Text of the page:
Is Your Credit Score Killing Your Loan Chances?
by Blane Russell
by Blane Russell (c) 2002
Credit score? You didn't know you had such a thing, did you? Many people don't, but your awareness of this all-important credit evaluation tool can literally make or break your chances of securing a loan.
In its most basic form, your credit score represents your creditworthiness in the form of a number. Lenders use this evaluation when determining the risk in lending you money, whether or not to grant you credit, how much credit they should grant, and what interest rate to charge.
A variety of factors are considered during the calculation of your credit score such as:
* how much money you earn.
What the credit companies are looking for with many of these factors is your stability and your likelihood to repay the loan.
For example: if you have been using credit for many years, make 90% of your payments on time, have a college education, have lived in the same location for 5 years, and have worked with the same organization for 4 years; you are more likely to obtain a higher score. (The higher, the better.)
On the other hand, if you have consistently made late payments, have a high school education, move frequently, and change jobs every year; your score will undoubtedly be much lower. Lower scores jeopardize your chances for getting credit.
Where Does Your Score Come From?
How, exactly, is your score determined? There are a number of ways; and each lending institution does not use the same criteria. The following is a typical method:
Payment History = 35% - Notice this element carries the most weight. It looks at missing or late payments, frequency of late payments, collections, credit card payments, loan payments, etc.
Outstanding Debt = 30% - The amount of outstanding debt on loans and credit cards will decrease your credit score. Lenders will look for how many outstanding balances you have, how long you have had these balances, if you keep a high or "maxed out" balance on your credit cards, and how many open revolving credit cards you have.
Length of credit history = 15% - How long have you been successfully paying your debts? (The longer, the better.) A long credit history that shows on-time payments will be a benefit to you.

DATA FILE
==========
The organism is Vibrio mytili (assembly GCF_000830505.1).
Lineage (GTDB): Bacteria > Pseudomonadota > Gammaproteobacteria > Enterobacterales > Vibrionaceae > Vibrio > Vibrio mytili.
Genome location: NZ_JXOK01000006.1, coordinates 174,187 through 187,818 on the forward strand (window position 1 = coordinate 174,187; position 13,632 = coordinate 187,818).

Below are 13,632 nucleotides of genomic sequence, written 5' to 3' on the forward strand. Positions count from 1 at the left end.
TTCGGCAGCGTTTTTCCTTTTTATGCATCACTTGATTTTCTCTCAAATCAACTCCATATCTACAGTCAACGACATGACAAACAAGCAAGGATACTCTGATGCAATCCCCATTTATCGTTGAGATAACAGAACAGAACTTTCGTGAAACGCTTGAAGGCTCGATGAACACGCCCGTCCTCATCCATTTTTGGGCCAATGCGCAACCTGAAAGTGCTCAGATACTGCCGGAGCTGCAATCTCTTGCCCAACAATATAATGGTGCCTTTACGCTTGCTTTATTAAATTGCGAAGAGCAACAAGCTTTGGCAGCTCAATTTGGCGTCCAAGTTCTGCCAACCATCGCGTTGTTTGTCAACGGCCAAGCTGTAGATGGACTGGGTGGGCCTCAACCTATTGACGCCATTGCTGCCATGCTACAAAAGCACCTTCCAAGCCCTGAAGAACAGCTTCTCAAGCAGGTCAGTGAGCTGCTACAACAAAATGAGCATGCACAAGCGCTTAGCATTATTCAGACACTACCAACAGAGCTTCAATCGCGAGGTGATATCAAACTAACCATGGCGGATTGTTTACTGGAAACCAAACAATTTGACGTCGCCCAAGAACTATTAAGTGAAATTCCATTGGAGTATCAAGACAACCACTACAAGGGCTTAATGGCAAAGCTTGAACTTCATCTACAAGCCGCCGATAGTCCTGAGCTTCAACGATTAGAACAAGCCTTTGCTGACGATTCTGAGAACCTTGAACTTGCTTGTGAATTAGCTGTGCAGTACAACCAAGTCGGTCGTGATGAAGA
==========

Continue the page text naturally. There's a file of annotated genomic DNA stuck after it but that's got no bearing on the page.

Recent inquiries = 10% - Each time you apply for credit (of any kind), a credit inquiry is made in your history. Many inquiries (especially if you have many inquiries without any approvals) will raise a red flag and decrease your credit score.
Type of credit = 10% - What types of credit do you use? Credit cards, equity loans, signature loans? Your score will reflect how many types of loans you have, and for how much.
How Can You Increase Your Score?
Certain factors can play havoc with your credit score. As mentioned earlier, with each inquiry you will lower your credit score; thus, preventing you from obtaining the loan you need. To help alleviate this, use a mortgage broker when applying for a loan or mortgage to reduce the number of inquiries on your credit file.
Maintain your employment and residence status for at least TWO years. This shows stability and helps to build trust in the eyes of your lender.
Do not keep credit card balances near, at, or over your credit limit. If you have high balances now and are considering applying for a loan, begin to pay them down immediately.
While certain factors in your history cannot be erased, you can begin to do everything in your power to improve your financial snapshot. When you do, a better credit score will be ready when you apply for loans in the future.
Blane Russell is President of Russell and Associates, a full-service mortgage broker specializing in debt consolidation, second mortgages, refinances, and no income verification loans. To get the credit you need NOW, visit http://www.refinanceu.com today for same day approvals on most loans.
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